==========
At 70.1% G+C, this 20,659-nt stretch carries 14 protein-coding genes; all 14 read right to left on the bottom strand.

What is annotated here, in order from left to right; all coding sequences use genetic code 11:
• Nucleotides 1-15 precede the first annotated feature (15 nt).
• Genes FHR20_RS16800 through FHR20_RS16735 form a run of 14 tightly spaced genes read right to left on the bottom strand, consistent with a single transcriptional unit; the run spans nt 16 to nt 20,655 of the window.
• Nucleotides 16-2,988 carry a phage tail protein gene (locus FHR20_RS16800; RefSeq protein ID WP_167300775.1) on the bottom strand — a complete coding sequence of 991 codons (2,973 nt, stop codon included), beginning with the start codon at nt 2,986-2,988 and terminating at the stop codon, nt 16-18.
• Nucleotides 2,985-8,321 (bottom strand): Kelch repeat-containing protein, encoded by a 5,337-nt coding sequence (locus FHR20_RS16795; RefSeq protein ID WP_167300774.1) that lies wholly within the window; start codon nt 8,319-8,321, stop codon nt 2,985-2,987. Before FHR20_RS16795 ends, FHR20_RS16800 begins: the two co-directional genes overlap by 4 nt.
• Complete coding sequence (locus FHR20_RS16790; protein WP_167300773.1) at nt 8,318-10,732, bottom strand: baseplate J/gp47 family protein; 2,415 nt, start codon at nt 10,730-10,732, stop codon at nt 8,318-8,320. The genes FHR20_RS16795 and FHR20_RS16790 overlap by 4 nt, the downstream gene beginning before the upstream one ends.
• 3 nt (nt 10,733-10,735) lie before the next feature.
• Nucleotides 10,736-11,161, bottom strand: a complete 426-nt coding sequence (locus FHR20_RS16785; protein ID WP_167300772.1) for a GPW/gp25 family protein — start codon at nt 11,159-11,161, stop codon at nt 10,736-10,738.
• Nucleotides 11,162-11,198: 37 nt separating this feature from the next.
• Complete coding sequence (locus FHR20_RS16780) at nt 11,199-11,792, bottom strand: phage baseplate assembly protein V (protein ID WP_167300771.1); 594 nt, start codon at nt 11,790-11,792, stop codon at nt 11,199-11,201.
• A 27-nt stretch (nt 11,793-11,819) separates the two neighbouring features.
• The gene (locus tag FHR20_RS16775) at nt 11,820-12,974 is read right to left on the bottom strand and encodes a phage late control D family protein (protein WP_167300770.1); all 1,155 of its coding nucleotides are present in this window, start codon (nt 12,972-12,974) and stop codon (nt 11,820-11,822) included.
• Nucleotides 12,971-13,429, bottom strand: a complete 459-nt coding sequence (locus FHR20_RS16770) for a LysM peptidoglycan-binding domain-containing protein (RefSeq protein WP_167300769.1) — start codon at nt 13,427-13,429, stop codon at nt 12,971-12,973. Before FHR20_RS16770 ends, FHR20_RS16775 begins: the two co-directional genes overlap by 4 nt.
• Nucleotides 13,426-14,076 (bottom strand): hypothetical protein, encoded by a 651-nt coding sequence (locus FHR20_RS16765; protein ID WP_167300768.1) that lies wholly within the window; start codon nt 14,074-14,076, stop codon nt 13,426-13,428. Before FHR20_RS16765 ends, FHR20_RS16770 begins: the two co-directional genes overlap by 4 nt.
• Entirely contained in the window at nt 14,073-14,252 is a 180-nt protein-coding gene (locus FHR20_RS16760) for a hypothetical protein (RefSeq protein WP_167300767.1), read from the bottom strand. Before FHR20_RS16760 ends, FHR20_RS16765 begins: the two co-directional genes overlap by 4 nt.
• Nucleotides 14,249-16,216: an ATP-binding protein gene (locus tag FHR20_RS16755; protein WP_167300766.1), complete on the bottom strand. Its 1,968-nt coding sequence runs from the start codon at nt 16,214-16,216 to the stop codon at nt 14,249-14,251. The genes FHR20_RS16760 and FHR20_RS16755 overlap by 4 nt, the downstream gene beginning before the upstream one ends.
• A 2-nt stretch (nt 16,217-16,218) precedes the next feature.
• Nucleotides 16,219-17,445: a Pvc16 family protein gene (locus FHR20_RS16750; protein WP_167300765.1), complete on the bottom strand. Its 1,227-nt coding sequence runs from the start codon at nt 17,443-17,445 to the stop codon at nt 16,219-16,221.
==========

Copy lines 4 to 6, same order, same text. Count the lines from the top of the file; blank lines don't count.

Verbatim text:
• Genes FHR20_RS16800 through FHR20_RS16735 form a run of 14 tightly spaced genes read right to left on the bottom strand, consistent with a single transcriptional unit; the run spans nt 16 to nt 20,655 of the window.
• Nucleotides 16-2,988 carry a phage tail protein gene (locus FHR20_RS16800; RefSeq protein ID WP_167300775.1) on the bottom strand — a complete coding sequence of 991 codons (2,973 nt, stop codon included), beginning with the start codon at nt 2,986-2,988 and terminating at the stop codon, nt 16-18.
• Nucleotides 2,985-8,321 (bottom strand): Kelch repeat-containing protein, encoded by a 5,337-nt coding sequence (locus FHR20_RS16795; RefSeq protein ID WP_167300774.1) that lies wholly within the window; start codon nt 8,319-8,321, stop codon nt 2,985-2,987. Before FHR20_RS16795 ends, FHR20_RS16800 begins: the two co-directional genes overlap by 4 nt.